At Home with Chris Jessen 2018 - 236
WHEN NOSE SURGERY
When surgery goes wrong, you need to find someone
highly skilled that you can trust to repair the damage
evision surgery is certainly
the most complex, risky and
unforgiving field within cosmetic
surgery. But it's something that
cosmetic surgeon Stefano Cotrufo
specialises in. 'Revision cases are the
ones that bring unique light on the
reasons behind any surgical failure; this
essential understanding allows us to
bring the anatomy back together again
and restore a more natural and
harmonic shape,' he says. 'Revision
surgery requires the most essential
skills of a reconstructive surgeon: tissue
engineer, architect and artist. The
accuracy of the technical plan before
surgery is of paramount importance
and I see patients three or four times
before operating on them.'
When surgery goes wrong, it's crucial to
find a specialist with the experience and
skills required, such as Dr Stefano Cotrufo.
Rhinoplasty or nose reshaping can make
a huge impact on how you feel about
your appearance, whether you're
seeking a subtle alteration or a dramatic
change. The nose helps to give your
face character and defines your profile.
That's why rhinoplasty, septoplasty and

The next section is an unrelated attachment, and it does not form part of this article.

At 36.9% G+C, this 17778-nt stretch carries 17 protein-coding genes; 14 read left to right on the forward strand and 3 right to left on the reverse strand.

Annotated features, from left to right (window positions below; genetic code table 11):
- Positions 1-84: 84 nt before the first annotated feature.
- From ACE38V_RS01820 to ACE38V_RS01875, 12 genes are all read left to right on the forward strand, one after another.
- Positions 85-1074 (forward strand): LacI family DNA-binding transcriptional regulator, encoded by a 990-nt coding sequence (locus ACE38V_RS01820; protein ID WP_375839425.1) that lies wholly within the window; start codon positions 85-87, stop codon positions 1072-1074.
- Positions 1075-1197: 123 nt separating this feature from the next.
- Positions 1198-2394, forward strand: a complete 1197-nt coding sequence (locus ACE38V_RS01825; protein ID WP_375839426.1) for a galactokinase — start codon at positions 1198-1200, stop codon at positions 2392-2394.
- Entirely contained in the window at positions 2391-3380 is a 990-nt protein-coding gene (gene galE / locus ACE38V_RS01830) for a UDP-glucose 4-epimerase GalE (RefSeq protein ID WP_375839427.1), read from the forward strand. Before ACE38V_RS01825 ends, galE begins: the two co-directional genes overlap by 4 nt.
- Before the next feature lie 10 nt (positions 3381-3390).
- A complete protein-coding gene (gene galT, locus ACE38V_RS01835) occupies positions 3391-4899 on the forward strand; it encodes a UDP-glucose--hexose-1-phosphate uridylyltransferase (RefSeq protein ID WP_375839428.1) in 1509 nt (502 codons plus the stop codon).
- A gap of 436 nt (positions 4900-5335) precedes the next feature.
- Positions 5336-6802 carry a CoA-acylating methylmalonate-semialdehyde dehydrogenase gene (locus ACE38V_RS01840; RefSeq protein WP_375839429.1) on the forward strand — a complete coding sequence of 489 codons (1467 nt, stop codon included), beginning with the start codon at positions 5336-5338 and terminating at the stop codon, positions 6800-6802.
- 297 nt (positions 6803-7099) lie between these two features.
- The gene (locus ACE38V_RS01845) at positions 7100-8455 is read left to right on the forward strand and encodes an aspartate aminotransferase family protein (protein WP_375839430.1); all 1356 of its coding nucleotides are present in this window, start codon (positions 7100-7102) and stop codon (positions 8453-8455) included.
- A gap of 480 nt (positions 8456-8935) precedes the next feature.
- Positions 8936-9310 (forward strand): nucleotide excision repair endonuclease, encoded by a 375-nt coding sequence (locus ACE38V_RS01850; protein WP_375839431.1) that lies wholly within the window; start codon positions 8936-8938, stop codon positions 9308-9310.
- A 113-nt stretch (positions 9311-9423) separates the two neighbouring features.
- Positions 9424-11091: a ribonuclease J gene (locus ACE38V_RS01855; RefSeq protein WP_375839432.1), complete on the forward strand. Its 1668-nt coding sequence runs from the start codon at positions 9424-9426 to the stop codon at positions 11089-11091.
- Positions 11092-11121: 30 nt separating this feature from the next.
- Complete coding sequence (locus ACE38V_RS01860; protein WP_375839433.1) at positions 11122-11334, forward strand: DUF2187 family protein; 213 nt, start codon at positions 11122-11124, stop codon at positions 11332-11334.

nose reshaping are among the most
common cosmetic surgery procedures
carried out. The ultimate goal is to
create facial balance that helps you
feel more confident and content.
However, this isn't always the result
achieved. Rhinoplasty that hasn't gone
to plan can leave the patient distraught.
This is where Dr Stefano Cortufo comes
into his own. 'The nose as we know it,
is composed of many and very minute
structures: six bones and five cartilages.
This is why the nose is difficult to
manipulate in cosmetic surgery.
'Revision nose surgery is the most
challenging for both patient and
surgeon,' says Dr Cotrufo. 'It is
microsurgery, and for a solid repair we
will almost always require cartilage
grafts from the the ears or the rib cage.'
The case study (see pics, above, top),
is a model who had surgery two years
earlier. It left her with a slimmer nose but
also with an over-prominent bridge and
a damaged tip, which was collapsing.
Dr Cotrufo says: 'We used cartilages
from the ear, which were essential to
restore a more balanced nose and a
beautiful profile: she is modelling again.'
In another case (see pics, above,
bottom), this young mother had a
"closed" rhinoplasty one year before,
which left her with an obvious
unbalance between nasal bridge and tip.
Dr Cotrufo says: 'this revision procedure
required an "open" approach with
dissection of each single cartilage
component of the tip and grafts from
the nasal septum. The outcome is
excellent with restoration of balanced